1. How would you handle a situation where another mod closed/deleted/etc a question that you feel shouldn't have been?

If another mod did such action on a question it is highly likely that it was for good reasons. In any case, I would contact that Mod and ask him/her to explain his reasons for doing so. After that it is again highly likely that I would agree with the reasons.

However, if I still disagree, the call should fall upon the Community, and a Meta post should be initiated regarding the situation to reach a consensus.

  1. If, upon election, you had the power to create a new flag reason (hypothetically, as this will not happen), what would it be and why? How would this help moderation, the users, and the quality of the site?

I don't think we need more flags, as those that we have already cover the possible situations that are flag-worthy.

In fact, the ideal situation would be that we didn't had to flag at all (in an Utopic world that is), or that flagging is reduced to a minimal amount. IMHO, adding more flags is not taking care of the real problem (noisy/rude comments, scaring off users, etc.) and it would not help solve it.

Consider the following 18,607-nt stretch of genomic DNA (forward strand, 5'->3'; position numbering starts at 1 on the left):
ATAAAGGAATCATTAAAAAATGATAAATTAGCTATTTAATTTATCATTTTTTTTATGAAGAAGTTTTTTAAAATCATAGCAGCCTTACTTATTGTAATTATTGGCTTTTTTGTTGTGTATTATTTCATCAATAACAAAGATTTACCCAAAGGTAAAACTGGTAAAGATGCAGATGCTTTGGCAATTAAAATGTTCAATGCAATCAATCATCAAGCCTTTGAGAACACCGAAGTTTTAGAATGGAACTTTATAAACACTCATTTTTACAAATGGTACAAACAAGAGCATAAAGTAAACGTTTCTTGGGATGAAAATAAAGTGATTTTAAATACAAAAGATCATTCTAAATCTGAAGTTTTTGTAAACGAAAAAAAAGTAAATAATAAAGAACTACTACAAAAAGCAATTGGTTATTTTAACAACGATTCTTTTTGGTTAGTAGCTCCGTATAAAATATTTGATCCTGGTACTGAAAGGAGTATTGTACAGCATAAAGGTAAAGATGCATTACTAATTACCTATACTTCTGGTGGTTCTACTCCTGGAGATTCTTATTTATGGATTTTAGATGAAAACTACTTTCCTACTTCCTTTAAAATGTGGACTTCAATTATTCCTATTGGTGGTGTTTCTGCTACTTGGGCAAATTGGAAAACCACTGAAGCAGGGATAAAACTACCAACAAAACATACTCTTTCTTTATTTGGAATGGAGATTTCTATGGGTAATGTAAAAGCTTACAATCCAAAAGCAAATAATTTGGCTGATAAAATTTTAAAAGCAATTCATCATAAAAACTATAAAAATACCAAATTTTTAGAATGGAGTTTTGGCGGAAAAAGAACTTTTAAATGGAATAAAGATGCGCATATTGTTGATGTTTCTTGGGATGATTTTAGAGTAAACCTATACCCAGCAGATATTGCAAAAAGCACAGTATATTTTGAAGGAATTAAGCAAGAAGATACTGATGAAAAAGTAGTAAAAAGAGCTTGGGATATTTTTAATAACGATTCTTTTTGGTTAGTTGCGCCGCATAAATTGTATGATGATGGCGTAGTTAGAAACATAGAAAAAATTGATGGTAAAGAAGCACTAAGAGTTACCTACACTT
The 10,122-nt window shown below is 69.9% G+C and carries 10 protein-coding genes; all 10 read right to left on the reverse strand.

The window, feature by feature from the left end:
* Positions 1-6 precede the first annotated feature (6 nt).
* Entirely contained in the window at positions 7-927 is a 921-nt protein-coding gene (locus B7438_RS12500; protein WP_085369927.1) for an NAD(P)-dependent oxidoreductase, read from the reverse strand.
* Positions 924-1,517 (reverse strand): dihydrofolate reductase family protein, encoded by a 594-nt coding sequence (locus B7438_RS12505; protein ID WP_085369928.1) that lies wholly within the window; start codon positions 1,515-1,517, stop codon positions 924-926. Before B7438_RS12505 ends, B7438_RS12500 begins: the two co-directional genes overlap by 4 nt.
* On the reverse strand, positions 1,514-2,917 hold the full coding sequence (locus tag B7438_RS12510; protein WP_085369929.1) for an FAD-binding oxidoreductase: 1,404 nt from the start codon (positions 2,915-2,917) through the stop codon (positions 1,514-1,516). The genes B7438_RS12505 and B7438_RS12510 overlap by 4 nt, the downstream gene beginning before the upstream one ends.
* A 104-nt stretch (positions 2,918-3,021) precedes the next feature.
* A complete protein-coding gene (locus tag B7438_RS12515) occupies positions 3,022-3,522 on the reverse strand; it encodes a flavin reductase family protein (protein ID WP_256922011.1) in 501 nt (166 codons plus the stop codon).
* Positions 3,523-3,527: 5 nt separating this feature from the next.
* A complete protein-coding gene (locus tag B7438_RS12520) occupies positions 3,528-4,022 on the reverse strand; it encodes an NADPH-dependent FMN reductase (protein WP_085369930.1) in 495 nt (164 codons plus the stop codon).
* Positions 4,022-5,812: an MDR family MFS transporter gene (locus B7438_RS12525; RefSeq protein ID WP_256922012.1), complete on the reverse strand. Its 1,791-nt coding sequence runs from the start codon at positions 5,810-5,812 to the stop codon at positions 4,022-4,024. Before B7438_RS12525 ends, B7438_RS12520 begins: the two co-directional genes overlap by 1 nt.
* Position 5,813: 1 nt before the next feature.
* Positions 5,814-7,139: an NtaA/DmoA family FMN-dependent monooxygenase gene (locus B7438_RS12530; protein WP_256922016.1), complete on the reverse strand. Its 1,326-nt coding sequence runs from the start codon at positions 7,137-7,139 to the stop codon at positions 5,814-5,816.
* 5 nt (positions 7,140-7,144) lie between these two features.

Instead, we should aim to address such root causes, so the interaction in the site becomes more respectful and polite, reaching a point where the flag-worthy posts are minimal and more manageable.

  1. A significant proportion of our new questions get put on hold. Do you see this as a problem? If yes, what can we do to improve the situation?

Yes and no. If a question is too broad, off-topic or generally poor quality then it's understandable as to why they'd be closed or what have you, but most of the time they're shut down and then no further guidance is given to that person. It's not very welcoming to see a your first post shut down as off-topic when you have a question about your job on a site called The Workplace.

I think more could be done to provide follow-up resources and a clear explanation of actually why it was closed. A new user to the site is not going to know these things. It's a well established fact that most people don't read the Terms & Conditions, Privacy Policy, Rules, Guides and popups you get when you start out new on a site. That's not them being ignorant as such, but more so being new which is something we all do. A link or two for next steps would be very helpful.